Solving the inspection challenge of large AM parts in aerospace


Additive manufacturing is continuously increasing in the aerospace industry during the past years. No other production technology allows the creation of such a diversity of structures and shapes with significantly less material resulting in less weight. And the reduction of waste is enormous.

Trends show that parts are steadily getting bigger and internal structures are getting smaller, much more complex. Detailed inspections in research, development and production are most critical.

Computed tomography is the non-destructive inspection technology of choice. So far, high energy and optimal spatial resolution did not work together. But the optimal solution is already at the door. A new 450 kV MesoFocus X-ray source is under development at Comet x-ray, and Yxlon had the chance to test the prototype in its inspection system YXLON FF85 CT – with impressive results. One of the test samples was an additive manufactured cooling pan made of copper, a very dense material with good thermal properties.

In use, water flows around inside the flat and inside the cone-shaped part. Therefore, it must be watertight, which can be difficult with 3D printing if the walls are too thin and something goes wrong during the printing process.

This additive manufactured cooling pan made of copper was used to Comet Yxlon's latest X-ray scanning technology

This additive manufactured cooling pan made of copper was used to Comet Yxlon’s latest X-ray scanning technology

The most outer diameter of the copper part is 140 mm, and the top disk has a diameter of 100 mm. According to table 1 of the ISO 15708 2, when using 450 kV and a lot of filtering, 90% of the Bremsstrahlung gets absorbed by just 20 to 25 mm of solid copper. Between this and double thickness, CT with a flat-panel detector becomes problematic, and beam hardening artifacts, as well as noise, begin to dominate the images.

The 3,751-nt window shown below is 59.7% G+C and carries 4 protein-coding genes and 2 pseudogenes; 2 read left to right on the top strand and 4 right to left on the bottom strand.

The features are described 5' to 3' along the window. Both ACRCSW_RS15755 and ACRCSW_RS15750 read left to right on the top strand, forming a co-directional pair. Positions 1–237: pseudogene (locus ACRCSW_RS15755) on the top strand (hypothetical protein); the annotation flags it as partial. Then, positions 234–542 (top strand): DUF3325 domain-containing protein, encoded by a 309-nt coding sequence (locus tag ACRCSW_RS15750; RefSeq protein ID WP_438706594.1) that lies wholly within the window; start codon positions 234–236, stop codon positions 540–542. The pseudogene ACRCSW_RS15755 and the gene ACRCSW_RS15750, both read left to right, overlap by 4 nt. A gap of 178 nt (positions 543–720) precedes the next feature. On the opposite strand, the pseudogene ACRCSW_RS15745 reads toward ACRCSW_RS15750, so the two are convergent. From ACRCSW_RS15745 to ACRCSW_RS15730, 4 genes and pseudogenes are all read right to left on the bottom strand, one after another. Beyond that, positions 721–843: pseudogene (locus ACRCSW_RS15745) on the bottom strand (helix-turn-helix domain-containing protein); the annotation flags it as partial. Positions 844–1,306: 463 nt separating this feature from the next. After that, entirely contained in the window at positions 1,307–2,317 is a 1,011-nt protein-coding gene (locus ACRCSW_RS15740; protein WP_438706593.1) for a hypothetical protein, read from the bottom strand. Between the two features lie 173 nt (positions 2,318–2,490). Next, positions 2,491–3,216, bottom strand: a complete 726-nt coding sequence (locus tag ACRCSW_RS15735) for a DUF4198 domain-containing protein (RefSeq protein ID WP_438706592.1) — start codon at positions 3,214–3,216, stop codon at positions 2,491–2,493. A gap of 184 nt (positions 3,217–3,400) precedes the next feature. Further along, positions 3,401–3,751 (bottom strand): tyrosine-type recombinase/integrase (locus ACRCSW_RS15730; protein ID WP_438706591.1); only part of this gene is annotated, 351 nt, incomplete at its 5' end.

It is no exception here, as the radiation is blocked by 100 mm of copper when the disk plane is aligned to the beam. Using the highest possible acceleration voltage of 450 kV delivered by the MesoFocus tube turns out to be a great advantage. But as it is flat, the material thickness quickly decreases.

The scan parameters of a simple continuous 360° CT are 450 kV, 1.5 mm Sn filter and the 100 W, nominal 100 µm big focal spot, a focal detector distance of 900 mm, and a magnification of 3.6. Just one half of the sample was imaged by 1800 projections with 0.8 Hz.

For comparison, the part was also scanned with a 450 kV mini-focus tube, also at 450 kV and 2 mm Sn filter, 675 W.

Fig. 2: Nominal/actual comparison of the mini-focus scan volume

The lower resolution mini-focus result is sufficient to perform a nominal/actual comparison or variance analysis with the corresponding stl-file. The pink color shows that sections near the inlet and outlet are very far out of tolerance (Fig. 2). A cross-sectional look inside the part (Fig. 3) shows that a finishing machining of the material to the nominal dimension would open it.

Fig. 3: Cross-sectional view of the mini-focus CT scan

As for the water tightness, a construction of at least 1.2 mm thickness is recommended. When looking at Fig. 4 with a higher magnified crop on the left side, an even distribution of points with slightly different gray values is visible. Due to the resolution, the actual extent and the depth of these flaws cannot get determined.

Mini-focus CT result

Fig. 4: Mini-focus CT result with a cropped magnification on the left side

The high-resolution scan of the MesoFocus tube reveals much more details and enables a reliable evaluation and potential corrections of the manufacturing process.

MesoFocus CT result with a cropped magnification on the left side

Fig. 5: MesoFocus CT result with a cropped magnification on the left side

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About Author


Ben has worked as a journalist and editor, covering technology, engineering and industry for the last 20 years. Initially writing about subjects from nuclear submarines to autonomous cars to future design and manufacturing technologies, he was editor of a leading UK-based engineering magazine before becoming editor of Aerospace Testing in 2017.

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